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Biophysical development of cortical neurons


Cortical neurons change the signals they send as they grow up.

In 2014 I made a dramatic and pivotal decision: to turn away from my career in physics publishing and start again as a neuroscience researcher.

Applying my background in biophysics, I embarked on a project at The University of Bristol, as part of the Neural Dynamics programme to try to better understand the electrical signals that neurons use to communicate, and observe how these change over development, under the supervision of Dr Mike Ashby and Dr Nathan Lepora.

My work took a wide variety of approaches: electrophysiology, dye-filling, fluorescent and confocal microscopy, mathematical modelling and optimisation of computational approaches.

This work explored how neurons of the cortex change in size, shape and activity over the first two weeks of life, attempting to show how these physical changes influence neuronal communication, and ultimately the formation of networks of cells that can carry out complex behaviour.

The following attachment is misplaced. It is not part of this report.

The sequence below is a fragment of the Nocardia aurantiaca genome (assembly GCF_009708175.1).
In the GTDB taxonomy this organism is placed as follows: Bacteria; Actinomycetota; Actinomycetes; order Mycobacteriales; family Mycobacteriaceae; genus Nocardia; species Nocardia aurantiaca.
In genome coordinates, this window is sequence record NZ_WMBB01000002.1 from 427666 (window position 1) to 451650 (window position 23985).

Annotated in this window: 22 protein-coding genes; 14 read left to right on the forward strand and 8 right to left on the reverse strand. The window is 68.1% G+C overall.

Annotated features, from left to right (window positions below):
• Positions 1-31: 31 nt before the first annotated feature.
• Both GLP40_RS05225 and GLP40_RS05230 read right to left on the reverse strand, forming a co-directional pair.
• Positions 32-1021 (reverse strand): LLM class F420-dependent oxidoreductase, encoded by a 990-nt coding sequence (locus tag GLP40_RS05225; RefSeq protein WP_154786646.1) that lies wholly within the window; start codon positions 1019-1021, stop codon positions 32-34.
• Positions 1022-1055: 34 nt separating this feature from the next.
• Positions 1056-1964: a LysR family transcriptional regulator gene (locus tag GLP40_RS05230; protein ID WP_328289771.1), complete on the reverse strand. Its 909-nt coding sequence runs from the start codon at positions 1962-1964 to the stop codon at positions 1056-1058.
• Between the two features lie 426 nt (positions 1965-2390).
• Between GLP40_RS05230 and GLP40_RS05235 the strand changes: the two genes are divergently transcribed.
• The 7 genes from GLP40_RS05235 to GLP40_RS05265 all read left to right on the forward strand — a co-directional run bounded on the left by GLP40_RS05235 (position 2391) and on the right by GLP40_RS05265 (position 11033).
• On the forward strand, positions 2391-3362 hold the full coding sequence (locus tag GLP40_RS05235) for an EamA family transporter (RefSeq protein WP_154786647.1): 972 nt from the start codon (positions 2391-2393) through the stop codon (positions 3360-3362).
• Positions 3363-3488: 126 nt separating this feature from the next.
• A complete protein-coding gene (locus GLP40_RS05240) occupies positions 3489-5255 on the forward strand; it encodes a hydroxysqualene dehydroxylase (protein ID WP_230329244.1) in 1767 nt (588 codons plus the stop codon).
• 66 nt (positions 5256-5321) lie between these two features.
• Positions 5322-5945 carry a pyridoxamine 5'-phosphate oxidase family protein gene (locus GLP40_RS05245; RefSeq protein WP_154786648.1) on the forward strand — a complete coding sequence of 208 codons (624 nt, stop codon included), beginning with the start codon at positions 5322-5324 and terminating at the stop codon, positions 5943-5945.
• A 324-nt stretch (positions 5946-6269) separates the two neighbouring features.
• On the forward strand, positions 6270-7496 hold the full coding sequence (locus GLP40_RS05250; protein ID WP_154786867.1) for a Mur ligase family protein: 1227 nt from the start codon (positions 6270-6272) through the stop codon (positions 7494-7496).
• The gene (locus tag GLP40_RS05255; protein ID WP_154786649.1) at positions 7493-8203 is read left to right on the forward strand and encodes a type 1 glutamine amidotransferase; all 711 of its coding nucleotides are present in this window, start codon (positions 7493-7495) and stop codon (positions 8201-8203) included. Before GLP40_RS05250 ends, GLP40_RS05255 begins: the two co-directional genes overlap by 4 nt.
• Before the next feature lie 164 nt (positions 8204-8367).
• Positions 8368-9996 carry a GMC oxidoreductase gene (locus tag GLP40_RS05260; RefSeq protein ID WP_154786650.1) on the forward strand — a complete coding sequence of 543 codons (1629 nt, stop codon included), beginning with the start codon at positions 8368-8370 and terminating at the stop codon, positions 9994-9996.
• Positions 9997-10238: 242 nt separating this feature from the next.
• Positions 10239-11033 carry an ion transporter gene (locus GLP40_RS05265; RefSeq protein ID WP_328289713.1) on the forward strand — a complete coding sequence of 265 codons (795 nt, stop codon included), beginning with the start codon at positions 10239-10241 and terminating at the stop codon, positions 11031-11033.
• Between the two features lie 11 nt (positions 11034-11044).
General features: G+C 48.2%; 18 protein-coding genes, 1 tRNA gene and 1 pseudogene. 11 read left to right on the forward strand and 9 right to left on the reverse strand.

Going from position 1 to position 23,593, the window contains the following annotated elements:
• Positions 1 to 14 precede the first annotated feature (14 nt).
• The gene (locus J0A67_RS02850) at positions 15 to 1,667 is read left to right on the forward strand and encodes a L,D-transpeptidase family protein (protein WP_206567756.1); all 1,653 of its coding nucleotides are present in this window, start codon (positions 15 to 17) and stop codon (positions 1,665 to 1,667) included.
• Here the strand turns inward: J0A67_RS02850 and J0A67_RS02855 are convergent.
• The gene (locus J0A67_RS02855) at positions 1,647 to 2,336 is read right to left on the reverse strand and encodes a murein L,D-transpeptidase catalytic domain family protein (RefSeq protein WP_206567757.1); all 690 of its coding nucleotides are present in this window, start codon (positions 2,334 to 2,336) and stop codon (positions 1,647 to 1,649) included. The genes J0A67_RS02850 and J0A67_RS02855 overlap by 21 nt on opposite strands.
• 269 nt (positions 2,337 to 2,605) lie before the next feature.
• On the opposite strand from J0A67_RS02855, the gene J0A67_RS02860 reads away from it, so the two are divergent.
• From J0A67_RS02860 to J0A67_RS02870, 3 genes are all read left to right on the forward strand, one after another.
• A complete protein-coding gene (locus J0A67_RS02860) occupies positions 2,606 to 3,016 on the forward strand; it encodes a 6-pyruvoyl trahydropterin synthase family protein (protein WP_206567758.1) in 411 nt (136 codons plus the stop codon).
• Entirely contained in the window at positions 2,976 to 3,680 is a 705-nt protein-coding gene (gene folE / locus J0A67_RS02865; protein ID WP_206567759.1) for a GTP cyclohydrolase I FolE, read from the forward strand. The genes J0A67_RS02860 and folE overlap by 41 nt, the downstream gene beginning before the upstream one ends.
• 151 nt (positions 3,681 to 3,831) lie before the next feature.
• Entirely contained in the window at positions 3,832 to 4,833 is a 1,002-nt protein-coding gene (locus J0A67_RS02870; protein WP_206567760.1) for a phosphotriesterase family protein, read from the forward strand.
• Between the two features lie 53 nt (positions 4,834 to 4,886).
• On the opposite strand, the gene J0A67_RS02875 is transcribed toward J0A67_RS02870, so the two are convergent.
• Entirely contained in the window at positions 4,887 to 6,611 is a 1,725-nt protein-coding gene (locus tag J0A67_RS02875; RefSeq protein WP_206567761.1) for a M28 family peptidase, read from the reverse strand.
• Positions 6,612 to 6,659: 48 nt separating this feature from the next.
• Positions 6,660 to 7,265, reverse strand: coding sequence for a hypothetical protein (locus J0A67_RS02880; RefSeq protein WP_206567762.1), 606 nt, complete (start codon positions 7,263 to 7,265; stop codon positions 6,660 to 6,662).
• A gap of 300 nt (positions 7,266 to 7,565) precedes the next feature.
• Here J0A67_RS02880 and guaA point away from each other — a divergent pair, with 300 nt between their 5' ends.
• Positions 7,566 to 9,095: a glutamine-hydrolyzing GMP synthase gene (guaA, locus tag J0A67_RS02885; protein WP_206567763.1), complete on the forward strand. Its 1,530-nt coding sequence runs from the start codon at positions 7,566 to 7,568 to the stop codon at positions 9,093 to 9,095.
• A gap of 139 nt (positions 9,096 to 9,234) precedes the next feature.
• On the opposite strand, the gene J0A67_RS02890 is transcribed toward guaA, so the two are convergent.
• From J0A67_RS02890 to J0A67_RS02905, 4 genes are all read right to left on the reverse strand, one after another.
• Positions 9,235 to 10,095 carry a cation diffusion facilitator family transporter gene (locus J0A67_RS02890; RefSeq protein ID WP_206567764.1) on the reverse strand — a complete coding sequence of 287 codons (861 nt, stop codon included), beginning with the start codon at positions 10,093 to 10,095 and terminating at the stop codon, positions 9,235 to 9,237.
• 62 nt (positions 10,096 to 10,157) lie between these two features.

I have presented my work at a number of conferences, including but not limited to FENS 2018 (Berlin), Society for Neuroscience 2017 (Washington DC), OCNS 2017 (Antwerp), and BNA 2017 (Birmingham).

My thesis Postnatal Development of the Action Potential Waveform in Cortical Neurons: A Biophysical Perspective was submitted and examined in Autumn 2018.

I am interested in how brain cells go from collections of biological molecules to communicating networks, sharing complex patterns of information that facilitate thoughts, actions, learning and memory. I am particularly interested in how this happens over development, and how it might be disrupted in developmental diseases.



Science communication


Science communication and outreach is an important part of the career of any researcher. In recent years I have been involved with the following projects:

  • Creative Reactions Bristol (Co Organiser)

  • Pint of Science

  • Bristol University Art of Science Exhibition

  • Wanstrow Christmas Lectures